Time on the water will make you feel more comfortable. Its a gen purpose rec solo. ... ype=Canoes

A review ... 5&start=15

note the last post. If things don't get better comfort wise lower the seat.

When you did your twitchy sit test, was there anything else in the boat? Solos firm up a LOT with fifty or sixty lbs of gear. Sitting in an empty solo is the most unstable of all possible situations particularly if the seat is high.

Author:  Alex1 [ October 17th, 2013, 9:25 pm ]
Post subject:  Re: V-bottem

I've put a # of hours in it. It's quite stable even when empty. I lean a few degrees, moreso when kneeling. I like the height of the seat....I suppose if I sat on the floor :-)
I've paddled in wind and waves, rather bouncy empty, but quite doable. I was wondering if another boat, such as a Keewaydin 15 would be more suited to me which I suspect it might. In the meantime I was wondering about others experience with V-bottems

Author:  littleredcanoe [ October 18th, 2013, 7:24 am ]
Post subject:  Re: V-bottem

Sorry, I thought you said it was twitchy. V bottoms and hard chines (which your boat does not have) have a bumpier transition.

My kayak has a v bottom.

Author:  pknoerr [ October 18th, 2013, 9:01 am ]
Post subject:  Re: V-bottem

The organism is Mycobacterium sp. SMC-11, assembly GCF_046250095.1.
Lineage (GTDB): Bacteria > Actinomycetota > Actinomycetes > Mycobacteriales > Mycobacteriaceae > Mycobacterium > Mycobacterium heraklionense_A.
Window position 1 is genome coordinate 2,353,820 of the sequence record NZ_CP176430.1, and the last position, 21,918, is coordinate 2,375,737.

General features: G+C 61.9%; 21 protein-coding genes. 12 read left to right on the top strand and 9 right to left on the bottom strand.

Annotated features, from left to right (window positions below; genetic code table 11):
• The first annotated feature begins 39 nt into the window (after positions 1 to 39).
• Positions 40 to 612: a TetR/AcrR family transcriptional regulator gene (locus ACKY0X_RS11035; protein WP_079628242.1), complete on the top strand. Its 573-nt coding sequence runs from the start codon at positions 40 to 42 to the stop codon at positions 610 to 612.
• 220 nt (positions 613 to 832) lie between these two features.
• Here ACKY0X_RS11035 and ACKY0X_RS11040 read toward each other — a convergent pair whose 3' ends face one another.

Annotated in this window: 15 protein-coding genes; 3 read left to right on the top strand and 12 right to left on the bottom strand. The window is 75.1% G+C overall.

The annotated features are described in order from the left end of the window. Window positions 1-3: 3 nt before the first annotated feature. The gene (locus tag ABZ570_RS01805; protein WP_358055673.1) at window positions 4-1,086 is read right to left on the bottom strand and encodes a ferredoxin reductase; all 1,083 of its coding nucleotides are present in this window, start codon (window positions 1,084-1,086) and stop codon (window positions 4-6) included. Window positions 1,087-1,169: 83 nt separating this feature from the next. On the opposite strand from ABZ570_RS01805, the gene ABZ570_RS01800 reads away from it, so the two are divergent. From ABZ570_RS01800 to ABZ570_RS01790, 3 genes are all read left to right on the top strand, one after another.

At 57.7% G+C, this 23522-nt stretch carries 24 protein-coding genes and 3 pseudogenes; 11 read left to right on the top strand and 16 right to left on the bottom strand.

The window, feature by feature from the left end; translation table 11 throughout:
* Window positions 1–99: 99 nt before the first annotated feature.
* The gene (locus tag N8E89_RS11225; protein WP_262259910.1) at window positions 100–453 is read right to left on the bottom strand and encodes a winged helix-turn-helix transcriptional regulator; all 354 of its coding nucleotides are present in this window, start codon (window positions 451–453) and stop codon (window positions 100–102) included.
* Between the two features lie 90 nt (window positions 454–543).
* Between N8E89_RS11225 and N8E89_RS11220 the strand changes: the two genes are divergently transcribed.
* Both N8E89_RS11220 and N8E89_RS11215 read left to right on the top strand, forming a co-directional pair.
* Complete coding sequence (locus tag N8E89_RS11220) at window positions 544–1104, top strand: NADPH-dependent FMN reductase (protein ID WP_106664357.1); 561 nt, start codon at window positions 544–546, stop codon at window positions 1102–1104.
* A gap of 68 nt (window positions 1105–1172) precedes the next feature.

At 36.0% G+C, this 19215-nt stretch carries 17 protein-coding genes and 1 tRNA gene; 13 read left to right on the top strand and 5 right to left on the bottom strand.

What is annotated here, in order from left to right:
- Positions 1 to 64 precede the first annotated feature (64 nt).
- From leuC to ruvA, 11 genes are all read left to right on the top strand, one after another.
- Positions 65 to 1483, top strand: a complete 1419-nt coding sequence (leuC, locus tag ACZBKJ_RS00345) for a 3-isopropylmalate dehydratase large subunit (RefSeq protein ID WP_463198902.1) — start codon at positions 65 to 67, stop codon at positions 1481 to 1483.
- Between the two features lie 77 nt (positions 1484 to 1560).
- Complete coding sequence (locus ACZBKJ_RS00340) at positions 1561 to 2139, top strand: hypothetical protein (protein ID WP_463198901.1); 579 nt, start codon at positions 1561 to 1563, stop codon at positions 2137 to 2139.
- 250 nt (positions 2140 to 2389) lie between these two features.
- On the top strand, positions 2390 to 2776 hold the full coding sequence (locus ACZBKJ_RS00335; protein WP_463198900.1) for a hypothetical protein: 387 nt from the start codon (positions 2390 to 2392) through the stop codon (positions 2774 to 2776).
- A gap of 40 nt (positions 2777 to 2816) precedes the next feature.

Alex, I have never seen or paddled a Scott Sunset. Though I do recall commenting on the photo on the website showing a poorly trimmed canoe that must paddle horribly. Unfortunately, Scott doesn't have a photo of the hull shape anywhere either. So I can't hlep you. Maybe a photo of the hull to down along the shallow vee so we can see how deep the vee is, would help. Reading a little more into your later postings, alot of solo canoes with seats situated for kneeling are set too high for many paddlers when sitting. I'm very comfortable testing the fringe limits of hull balance (especially on my knees), but must admit that I can feel the lower stability due to the higher center of gravity when sitting on my seats/kneeling thwarts which I have placed for optimal kneeling. So maybe just the combination of comparing your experience paddling a tandem to paddling the Sunset, as well as experiencing the higher center of gravity while sitting.